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A decade in pharma: What happened in the 2010s?

Posted on: 06 Mar

It’s safe to say that the 2010s were a decade of innovation, and the pharmaceutical industry has not escaped the waves of change. After ten years of drug breakthroughs, developments, scandals and successes, we’re taking a look back at how the industry has changed. Whether you’re in the medical sales or pharmaceuticals industry or are simply an interested bystander, here’s what you need to know.

Drug breakthroughs and medical progress

Medical sales representatives and healthcare practitioners alike have been blessed with a buoyant decade of drug developments, with new medicines launched to treat a range of conditions. Oncology and rare diseases have been the areas most benefiting from this innovation, with oncology remaining the world’s most valuable therapy area throughout the 2010s. Since 2010 we’re seen developments such as the first anti-CTLA-4 immunotherapy for melanoma, the world’s first disease modifying therapy for cystic fibrosis, the first treatment to target the underlying cause of spinal muscular atrophy and the first treatment for postpartum depression in adult women, among other developments. Perhaps the most noteworthy drug development is that of Sovaldi, which offers a cure for hepatitis C patients who previously had none. With a launch price of US$84,000, Sovaldi also triggered much-needed conversations around drug pricing and value.

Cell therapies started to make their mark on the industry, with Yescarta and Kymriah approved to assist with deadly blood cancers, while gene therapy came of age. In December 2019 alone there were 127 ongoing advanced therapy medicinal product clinical trials in the UK, many of which employed viral vector mediated gene transfer.

Scandals hit the industry

Big Pharma came under fire in the 2010s, particularly when it came to exorbitant prices of drugs. Turing Pharmaceuticals founder and former CEO Martin Shkreli generated international headlines in 2015 when he raised the price of a drug his company acquired by more than 5,000% almost immediately. Similarly, Mylan CEO Heather Bresch was questioned over increasing the price of the EpiPen in 2016, while the Sackler Family’s Purdue Pharma ended up filing for bankruptcy after facing thousands of lawsuits related to their aggressive marketing of OxyContin. Conversations around fair and reasonable pricing of drugs is ongoing, and we expect to see this continue well into the next decade.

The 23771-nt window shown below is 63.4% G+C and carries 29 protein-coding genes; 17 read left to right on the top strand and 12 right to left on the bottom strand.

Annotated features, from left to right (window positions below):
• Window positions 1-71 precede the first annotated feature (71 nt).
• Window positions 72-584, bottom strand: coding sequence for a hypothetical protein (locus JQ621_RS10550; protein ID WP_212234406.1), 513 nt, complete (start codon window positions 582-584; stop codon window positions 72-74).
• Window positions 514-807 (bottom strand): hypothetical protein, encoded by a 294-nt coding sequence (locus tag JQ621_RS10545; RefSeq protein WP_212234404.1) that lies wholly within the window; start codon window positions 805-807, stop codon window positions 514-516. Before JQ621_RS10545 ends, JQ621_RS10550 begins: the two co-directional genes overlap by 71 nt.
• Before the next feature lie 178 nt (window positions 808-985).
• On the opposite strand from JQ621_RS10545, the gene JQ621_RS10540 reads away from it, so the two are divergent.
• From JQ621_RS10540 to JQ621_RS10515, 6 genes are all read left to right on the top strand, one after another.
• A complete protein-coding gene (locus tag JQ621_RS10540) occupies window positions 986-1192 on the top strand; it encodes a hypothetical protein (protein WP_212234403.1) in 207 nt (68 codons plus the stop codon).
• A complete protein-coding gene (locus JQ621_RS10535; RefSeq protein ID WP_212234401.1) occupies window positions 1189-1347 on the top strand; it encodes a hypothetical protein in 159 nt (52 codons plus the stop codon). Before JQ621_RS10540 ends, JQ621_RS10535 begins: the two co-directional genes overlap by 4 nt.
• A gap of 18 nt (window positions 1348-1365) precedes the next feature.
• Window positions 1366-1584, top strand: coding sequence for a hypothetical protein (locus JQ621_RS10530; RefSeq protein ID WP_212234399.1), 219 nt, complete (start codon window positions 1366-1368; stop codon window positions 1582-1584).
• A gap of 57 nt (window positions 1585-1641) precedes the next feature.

Digital takes over

Digitalisation has impacted almost every industry in the 2010s, and the use of digital technologies in healthcare is predicted to rise further in the 2020s. Healthcare systems are becoming more digital and are making use of big data to evaluate outcomes and drive solutions, with mobiles, wearables and connected devices increasingly being used to create services such as Omada Health and Livongo, which deliver health insights and supports. The past decade has also seen a rise in connectivity with more digital health start-ups seeking approval from the FDA, which implemented new rules in 2019 to create an easier and accelerated approvals process for digital health developers. Meanwhile, cloud computing and artificial intelligence accelerated dramatically in the last few years of the 2010s, with the mainstream introduction of everything from pharmacy apps to track prescription updates through to apps such as Babylon that serve as a doctor in your pocket. With the internet of things, blockchain and robotics continuing to influence the pharma industry, time will tell just how much technology will change the way we provide and access healthcare.

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